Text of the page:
CDC updates guidance for Wynwood (FL) neighborhood with active Zika transmission
The Centers for Disease Control and Prevention (CDC) has updated guidance for people who travel to or live in the approximately 1-square-mile area in Wynwood, Florida, just north of downtown Miami. Previous guidance was put in place on August 1 after Florida and CDC epidemiologists determined that mosquitoes were actively spreading Zika virus in the area, resulting in infections among several local residents and visitors. No new cases of locally transmitted Zika have been reported in the Wynwood-designated area since early August, and low numbers of mosquitoes have been found in traps there for the past several weeks since aerial application of the larvicide Bti and the adulticide Naled.
CDC’s update modifies the August 1 guidance that advised pregnant women to avoid travel to the Wynwood-designated area. CDC’s revised guidance for the Wynwood-designated area is that
- Pregnant women and their partners living in or traveling to the area should follow steps to prevent mosquito bites.
- Pregnant women and partners of pregnant women who are concerned about potential Zika virus exposure may also consider postponing nonessential travel to all parts of Miami-Dade County.
- Women and men who lived in or traveled to the area should be aware this location was considered an area of active Zika virus transmission from June 15 to September 18, 2016. Pregnant women should talk to their doctor or other healthcare provider about getting tested for Zika; and people who have a pregnant sex partner should consistently and correctly use condoms to prevent passing Zika during sex or they should not have sex during the pregnancy.
- Women and men who do not have signs or symptoms of Zika and who traveled to the area from June 15 to September 18 should wait at least 8 weeks before trying to get pregnant.
- Men who had signs or symptoms of Zika or were diagnosed with Zika and who traveled to the area from June 15 to September 18 should wait at least 6 months before trying to get their partner pregnant.
In addition, all pregnant women in the United States should be evaluated for possible Zika virus exposure during each prenatal care visit. Each evaluation should include an assessment of signs and symptoms of Zika virus disease (acute onset of fever, rash, arthralgia, conjunctivitis) and their travel history, as well as their sexual partner's potential exposure to Zika virus and history of any illness consistent with Zika virus disease to determine whether Zika virus testing is needed.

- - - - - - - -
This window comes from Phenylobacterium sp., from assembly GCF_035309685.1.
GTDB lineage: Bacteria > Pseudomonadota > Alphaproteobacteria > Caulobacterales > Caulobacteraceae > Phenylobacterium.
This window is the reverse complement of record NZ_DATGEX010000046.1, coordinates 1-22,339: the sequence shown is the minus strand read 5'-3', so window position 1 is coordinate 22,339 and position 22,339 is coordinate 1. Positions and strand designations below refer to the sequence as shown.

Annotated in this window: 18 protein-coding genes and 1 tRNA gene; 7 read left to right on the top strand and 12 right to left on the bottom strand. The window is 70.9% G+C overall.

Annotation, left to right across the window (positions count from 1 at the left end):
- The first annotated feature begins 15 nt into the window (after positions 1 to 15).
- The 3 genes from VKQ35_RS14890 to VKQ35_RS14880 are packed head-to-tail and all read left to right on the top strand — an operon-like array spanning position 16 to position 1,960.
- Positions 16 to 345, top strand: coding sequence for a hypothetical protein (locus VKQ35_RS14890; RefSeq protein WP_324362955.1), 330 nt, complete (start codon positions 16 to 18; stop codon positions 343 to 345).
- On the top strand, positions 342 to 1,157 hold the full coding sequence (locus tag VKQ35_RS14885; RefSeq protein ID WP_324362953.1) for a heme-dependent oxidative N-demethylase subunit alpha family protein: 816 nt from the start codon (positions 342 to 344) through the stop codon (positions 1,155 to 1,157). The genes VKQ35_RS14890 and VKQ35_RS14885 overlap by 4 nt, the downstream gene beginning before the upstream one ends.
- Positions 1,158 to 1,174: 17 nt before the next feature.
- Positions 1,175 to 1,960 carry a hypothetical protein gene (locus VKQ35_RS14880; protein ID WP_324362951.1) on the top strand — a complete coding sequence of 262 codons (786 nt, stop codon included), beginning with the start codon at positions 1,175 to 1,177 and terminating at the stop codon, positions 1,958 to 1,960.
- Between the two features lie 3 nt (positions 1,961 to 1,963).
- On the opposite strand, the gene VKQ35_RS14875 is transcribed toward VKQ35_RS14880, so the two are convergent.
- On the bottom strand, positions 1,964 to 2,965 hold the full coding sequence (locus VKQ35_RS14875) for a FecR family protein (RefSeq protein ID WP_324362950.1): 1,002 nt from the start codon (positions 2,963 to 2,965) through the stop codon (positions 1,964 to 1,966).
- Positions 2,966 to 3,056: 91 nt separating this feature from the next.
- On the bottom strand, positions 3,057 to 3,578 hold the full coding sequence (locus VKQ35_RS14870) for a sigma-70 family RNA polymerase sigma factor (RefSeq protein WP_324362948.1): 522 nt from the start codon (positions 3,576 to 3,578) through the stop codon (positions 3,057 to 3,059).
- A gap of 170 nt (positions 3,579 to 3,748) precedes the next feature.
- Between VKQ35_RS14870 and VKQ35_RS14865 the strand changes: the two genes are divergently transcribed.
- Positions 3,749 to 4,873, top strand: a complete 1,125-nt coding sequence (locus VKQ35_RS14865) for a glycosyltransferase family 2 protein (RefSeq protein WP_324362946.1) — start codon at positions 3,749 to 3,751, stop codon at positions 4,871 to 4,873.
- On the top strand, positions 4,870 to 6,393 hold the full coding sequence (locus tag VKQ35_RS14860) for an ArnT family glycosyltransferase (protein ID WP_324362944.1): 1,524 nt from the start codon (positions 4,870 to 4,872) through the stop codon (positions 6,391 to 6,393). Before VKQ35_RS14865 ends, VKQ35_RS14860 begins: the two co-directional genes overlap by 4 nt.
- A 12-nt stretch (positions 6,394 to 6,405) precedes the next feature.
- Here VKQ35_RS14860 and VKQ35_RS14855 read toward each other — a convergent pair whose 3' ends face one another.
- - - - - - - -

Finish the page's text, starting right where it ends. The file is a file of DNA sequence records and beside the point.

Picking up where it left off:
“We understand that this has been a difficult time for Wynwood residents and visitors,” said CDC Director Tom Frieden, M.D., M.P.H. “We’ve reached this point because of the tremendous progress with mosquito control in the affected area, including the combination of aerial application of the larvicide Bti and the adulticide Naled, and rigorous investigation of possible Zika infections by Florida health officials. Still, we encourage people not to let down their guard. We could see additional cases. People living in or visiting Miami-Dade County, particularly pregnant women, are encouraged to continue to take steps to prevent mosquito bites and to follow guidelines for preventing sexual transmission.”
CDC’s Interim Zika Response Plan recommends the time encompassing three mosquito incubation periods , should pass without any new cases for interventions, such as travel guidance, to end. Because mosquito season in southern Florida continues through the fall, additional cases could be identified. CDC advises state and local health departments to continue monitoring the area for any new evidence of active Zika transmission.
As of September 14, a total of 3,176 cases of Zika have been reported in the continental United States and Hawaii through CDC’s ArboNet. These cases include 43 locally transmitted mosquito-borne cases in Florida, 26 cases believed to be the result of sexual transmission, and one case that was the result of a laboratory exposure.
For more information about Zika, visit https://www.cdc.gov/zika/.